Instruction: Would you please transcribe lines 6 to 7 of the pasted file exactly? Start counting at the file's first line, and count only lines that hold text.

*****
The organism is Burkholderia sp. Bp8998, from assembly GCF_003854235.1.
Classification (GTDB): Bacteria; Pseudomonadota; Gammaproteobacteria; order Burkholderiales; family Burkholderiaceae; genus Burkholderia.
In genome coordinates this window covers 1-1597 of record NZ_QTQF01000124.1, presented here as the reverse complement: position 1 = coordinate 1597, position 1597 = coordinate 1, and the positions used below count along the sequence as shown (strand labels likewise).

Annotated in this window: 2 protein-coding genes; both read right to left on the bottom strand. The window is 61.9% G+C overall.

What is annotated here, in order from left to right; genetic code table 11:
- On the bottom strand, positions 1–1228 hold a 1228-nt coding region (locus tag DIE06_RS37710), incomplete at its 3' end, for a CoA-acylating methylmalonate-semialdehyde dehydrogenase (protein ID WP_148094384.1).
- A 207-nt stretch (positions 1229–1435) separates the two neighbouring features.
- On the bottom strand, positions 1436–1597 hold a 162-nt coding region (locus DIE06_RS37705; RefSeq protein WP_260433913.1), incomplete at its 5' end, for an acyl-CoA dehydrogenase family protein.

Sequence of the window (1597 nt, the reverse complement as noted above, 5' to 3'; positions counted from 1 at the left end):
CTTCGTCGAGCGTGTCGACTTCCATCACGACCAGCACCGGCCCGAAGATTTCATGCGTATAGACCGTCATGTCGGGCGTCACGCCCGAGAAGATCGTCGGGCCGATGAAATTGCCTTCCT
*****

- On the bottom strand, positions 1–1228 hold a 1228-nt coding region (locus tag DIE06_RS37710), incomplete at its 3' end, for a CoA-acylating methylmalonate-semialdehyde dehydrogenase (protein ID WP_148094384.1).
- A 207-nt stretch (positions 1229–1435) separates the two neighbouring features.